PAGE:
post-traumatic stress disorder, who's under pressure to provide for
his wife Shel (MyAnna Buring) and their young son Sam (Harry Simpson). When Jay's best friend and fellow veteran Gal (Michael Smiley) offers him some lucrative work as a hitman (not for the first time), he jumps at the chance, even when their sinister client (Struan Rodger) insists he sign the contract in blood. However, as Jay and Gal work their way through their “kill list”, it gradually becomes apparent that something very, very strange is going on.

Neil Maskell is terrific as Jay, delivering a compelling, intriguingly layered performance that draws you deep into the story; he also generates strong chemistry with both his co-stars. Similarly, Buring is superb as fierce tempered Shel, while Down Terrace scene stealer Michael Smiley brings welcome notes of dark humour as Gal; their dialogue is often laugh-out-loud funny. Down Terrace was widely praised for seamlessly blending Mike Leigh-style domestic bickering with a British gangster movie and Wheatley pulls off a similar trick here, fusing hitman thrillers, Alan Clarke-style socio-realist commentary and classic horror films. In addition, the script is brilliantly structured, ensuring that repeated viewings of the film will reap rich rewards.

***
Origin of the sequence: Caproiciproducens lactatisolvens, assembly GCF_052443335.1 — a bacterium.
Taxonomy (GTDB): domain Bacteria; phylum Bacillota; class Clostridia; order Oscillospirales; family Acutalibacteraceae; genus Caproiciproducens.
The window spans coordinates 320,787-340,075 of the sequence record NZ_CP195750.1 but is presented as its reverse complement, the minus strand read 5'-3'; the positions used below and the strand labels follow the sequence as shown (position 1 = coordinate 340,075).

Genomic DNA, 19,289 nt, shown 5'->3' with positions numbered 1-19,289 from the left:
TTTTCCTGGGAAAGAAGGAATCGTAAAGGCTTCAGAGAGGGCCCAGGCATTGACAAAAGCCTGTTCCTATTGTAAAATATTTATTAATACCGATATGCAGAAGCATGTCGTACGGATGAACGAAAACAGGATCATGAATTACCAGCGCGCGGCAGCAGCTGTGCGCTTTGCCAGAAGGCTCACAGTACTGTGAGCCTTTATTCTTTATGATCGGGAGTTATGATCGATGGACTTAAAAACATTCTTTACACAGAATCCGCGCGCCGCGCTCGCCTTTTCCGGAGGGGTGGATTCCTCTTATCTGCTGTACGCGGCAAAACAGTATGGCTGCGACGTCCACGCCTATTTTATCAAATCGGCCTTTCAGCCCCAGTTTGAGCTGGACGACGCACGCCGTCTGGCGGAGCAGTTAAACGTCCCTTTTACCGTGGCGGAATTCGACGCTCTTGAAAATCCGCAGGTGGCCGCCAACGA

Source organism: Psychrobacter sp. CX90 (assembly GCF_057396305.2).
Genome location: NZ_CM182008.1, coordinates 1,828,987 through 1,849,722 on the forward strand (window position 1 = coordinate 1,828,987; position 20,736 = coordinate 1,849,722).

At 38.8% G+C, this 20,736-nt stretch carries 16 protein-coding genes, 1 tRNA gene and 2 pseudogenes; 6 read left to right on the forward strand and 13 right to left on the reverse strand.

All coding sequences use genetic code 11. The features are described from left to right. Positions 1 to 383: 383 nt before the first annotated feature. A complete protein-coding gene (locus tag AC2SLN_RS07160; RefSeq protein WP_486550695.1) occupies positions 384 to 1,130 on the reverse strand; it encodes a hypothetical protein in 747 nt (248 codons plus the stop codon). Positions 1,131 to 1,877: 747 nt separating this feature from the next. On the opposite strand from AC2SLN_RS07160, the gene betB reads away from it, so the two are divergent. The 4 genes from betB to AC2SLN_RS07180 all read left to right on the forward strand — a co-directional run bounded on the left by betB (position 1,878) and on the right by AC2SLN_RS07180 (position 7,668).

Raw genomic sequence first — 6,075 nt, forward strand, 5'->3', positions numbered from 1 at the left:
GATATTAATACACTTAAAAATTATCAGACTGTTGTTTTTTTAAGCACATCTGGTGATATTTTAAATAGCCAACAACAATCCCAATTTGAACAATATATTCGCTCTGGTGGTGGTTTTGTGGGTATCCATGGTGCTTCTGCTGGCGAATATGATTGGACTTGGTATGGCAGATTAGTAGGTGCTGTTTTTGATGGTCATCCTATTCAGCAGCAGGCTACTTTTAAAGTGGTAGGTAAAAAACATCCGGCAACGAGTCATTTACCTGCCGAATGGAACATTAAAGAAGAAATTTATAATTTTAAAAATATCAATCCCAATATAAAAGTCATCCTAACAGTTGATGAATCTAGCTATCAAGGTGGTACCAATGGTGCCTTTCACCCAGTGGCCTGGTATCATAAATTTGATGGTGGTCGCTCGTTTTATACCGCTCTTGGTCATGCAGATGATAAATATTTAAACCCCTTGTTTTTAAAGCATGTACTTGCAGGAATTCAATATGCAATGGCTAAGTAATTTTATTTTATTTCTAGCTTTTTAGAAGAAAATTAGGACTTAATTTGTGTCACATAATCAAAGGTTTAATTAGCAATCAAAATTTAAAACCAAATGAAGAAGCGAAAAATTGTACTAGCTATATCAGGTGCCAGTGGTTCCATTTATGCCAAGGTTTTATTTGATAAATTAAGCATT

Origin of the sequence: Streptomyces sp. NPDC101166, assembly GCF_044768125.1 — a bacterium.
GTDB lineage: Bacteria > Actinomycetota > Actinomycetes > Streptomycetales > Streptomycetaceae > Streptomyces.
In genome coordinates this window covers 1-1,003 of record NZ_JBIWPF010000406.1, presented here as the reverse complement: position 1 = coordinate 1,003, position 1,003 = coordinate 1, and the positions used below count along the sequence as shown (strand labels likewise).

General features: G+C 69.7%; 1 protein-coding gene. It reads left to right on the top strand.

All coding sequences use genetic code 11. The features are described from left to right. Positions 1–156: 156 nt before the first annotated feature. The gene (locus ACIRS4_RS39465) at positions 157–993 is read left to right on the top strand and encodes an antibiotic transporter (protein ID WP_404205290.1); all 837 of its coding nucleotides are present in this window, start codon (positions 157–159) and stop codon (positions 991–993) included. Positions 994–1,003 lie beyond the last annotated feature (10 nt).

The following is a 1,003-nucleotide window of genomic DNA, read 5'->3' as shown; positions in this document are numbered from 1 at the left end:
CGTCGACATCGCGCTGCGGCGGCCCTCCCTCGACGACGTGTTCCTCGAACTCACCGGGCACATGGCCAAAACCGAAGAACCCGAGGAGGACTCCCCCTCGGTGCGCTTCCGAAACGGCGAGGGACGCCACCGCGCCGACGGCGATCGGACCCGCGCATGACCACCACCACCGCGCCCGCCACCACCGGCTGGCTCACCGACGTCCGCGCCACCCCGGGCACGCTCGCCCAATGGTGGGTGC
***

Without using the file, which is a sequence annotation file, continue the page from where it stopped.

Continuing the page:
This is a brilliantly directed, genuinely scary British horror film that will really get under your skin. It also confirms writer-director Ben Wheatley as one of the most exciting British directors working today. Highly recommended.

The decent extras package includes: a commentary with director Ben Wheatley and writer Amy Jump; a commentary with actors Neil Maskell, MyAnna Buring and Michael Smiley; a seven minute Making Of featurette, an interview with Ben Wheatley; an interview with Neil Maskell and MyAnna Buring; an interview with producers Claire Jones
and Andrew Starke; and the trailer.